The Supreme Court Has A Chance to Defend Property and Patent Rights

By Ken Blackwell Published on November 27, 2017

Kelo v. City of New London is the nadir of Supreme Court cases regarding property rights, especially for conservatives. A narrow 5-4 decision recklessly expanded the scope of eminent domain. It allowed private developers and the government to collude and forcibly take private property away from citizens for “public use” under the Takings Clause of the Fifth Amendment. Now the Court is faced with another landmark case on property rights that will once again be a defining moment for conservatives.

Patent and Trademark Appeals Board

Oil States Energy Services, LLC v. Greene’s Energy Group, LLC (Oil States for short) asks the court to decide the scope and power of the Patent and Trademark Appeals Board (PTAB).  At issue is whether this unaccountable government agency can extra-constitutionally extinguish “… private property rights through a non-Article III forum without a jury.”  The PTAB (part of the Patent and Trademark Office) was created to provide another venue for challenging the validity of patents.  This extra-judicial system has allowed ideology driven decisions to invalidate pre-existing patents, as in the case of Oil States, in clear violation of the patent holder’s property rights.

Last month, dozens of conservative leaders issued a “Memo for the Movement.” It called for an innovation and economic competitiveness agenda that included the need for stronger patent protections, including the need to reign in the out-of-control PTAB. The memo described “an administrative tribunal created after previous congressional reform and has been labeled a ‘patent death squad’ with the sole purpose of invalidating patents.”

Since its inception, the PTAB has become a rogue agency trampling on the rights of patent holders, invalidating a very high percentage of patents. Officials have even embraced the moniker of it being a “death squad for patents.” Virtually anyone can challenge a patent, multiple times and patent holders have fewer rights to protect them.

The Danger to Property Rights in Patents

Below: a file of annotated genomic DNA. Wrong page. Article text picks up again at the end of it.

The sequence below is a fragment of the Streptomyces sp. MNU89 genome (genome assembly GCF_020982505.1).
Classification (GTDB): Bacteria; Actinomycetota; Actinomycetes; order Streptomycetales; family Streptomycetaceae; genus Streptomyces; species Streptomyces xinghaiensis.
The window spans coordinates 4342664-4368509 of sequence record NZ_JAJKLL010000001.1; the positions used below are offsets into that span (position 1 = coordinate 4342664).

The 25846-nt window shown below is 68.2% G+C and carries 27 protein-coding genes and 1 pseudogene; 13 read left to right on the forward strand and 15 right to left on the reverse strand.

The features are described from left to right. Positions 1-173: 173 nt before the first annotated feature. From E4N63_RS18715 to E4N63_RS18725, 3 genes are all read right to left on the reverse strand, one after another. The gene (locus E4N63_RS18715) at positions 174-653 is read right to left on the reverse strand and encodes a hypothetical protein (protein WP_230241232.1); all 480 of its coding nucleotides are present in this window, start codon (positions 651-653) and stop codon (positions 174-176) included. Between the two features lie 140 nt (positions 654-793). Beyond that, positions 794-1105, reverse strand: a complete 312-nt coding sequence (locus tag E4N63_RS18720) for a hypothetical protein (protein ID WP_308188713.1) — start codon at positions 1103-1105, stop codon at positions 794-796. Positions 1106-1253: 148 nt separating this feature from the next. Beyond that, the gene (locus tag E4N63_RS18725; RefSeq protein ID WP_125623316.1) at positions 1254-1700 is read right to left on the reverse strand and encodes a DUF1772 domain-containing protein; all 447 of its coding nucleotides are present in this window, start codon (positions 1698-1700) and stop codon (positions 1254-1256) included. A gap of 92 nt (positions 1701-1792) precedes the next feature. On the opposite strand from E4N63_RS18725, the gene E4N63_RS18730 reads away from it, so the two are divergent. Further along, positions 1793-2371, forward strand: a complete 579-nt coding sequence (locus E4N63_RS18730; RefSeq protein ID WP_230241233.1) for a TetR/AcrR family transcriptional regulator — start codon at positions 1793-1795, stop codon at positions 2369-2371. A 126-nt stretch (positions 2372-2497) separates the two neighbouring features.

I joined with numerous conservatives in an amicus brief in this case. The brief noted the PTAB, may “cancel existing patents irrespective of when they issued, how many times they have been upheld in the courts, or even how many layers and rounds of review they have survived within the Patent Office itself.”

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An overzealous regulatory agency may be old news to many of us. But the PTAB presents a clear constitutional problem. This agency endangers the court’s role in reviewing patent property rights as it can essentially overrule court decisions, upholding patent rights.  As we wrote in the Amicus, “Not only does this approach undermine the valuable property rights in patents, it destabilizes the delicate balance between the three branches of government.

The administrative state cannot be allowed to extend this far, and the Court should, by reversing the decision below, take the opportunity to set firm limits on Congressional attempts to expand the power of the political branches at the expense of the federal judiciary.”

The regulatory uncertainty caused by the ideological agendas of entities like PTAB has endangered American innovation and competitiveness. Not long ago, America was the world leader in invention and risk taking, thanks to the concept of patent rights as property rights being enshrined in our constitution. The idea of ownership of invention and innovation, coupled with the legal rights to that ownership, is unique in the world. It gave us a competitive edge. But over time, bad policies and court decisions have eroded our IP protections and have added uncertainty to the concept of patent and property protections.

U.S. Innovation Edge Drops Dramatically

The US Chamber of Commerce’s Global Intellectual Property Center has been tracking this fade in our global standing. In their most recent International IP Index, the U.S. dropped from number one globally to number ten when it comes to the protection of “patents, related rights and limitations.” For the first time ever, another nation would sit at the top of this ranking. Complacency and ideological agendas have undermined our patent rights, and in doing so, undermined the United States of America. While America’s innovation edge has declined, others — including China — has risen.

Once again, the Supreme Court is faced with a case that could vastly change the scope of our property rights. Just as Kelo granted private developers and local and state governments vast new powers with eminent domain, Oil States could enshrine the radical expansion of powerful bureaucratic agencies to undermine patent protections and to undermine patents as a fundamental property right.

Continuing on this path may guarantee America’s decline as the global leader in innovation and property rights.

Ken Blackwell is a member of the Policy Board of the American Civil Rights Union. He was a Domestic Policy Advisor to the Trump Presidential Transition Team.

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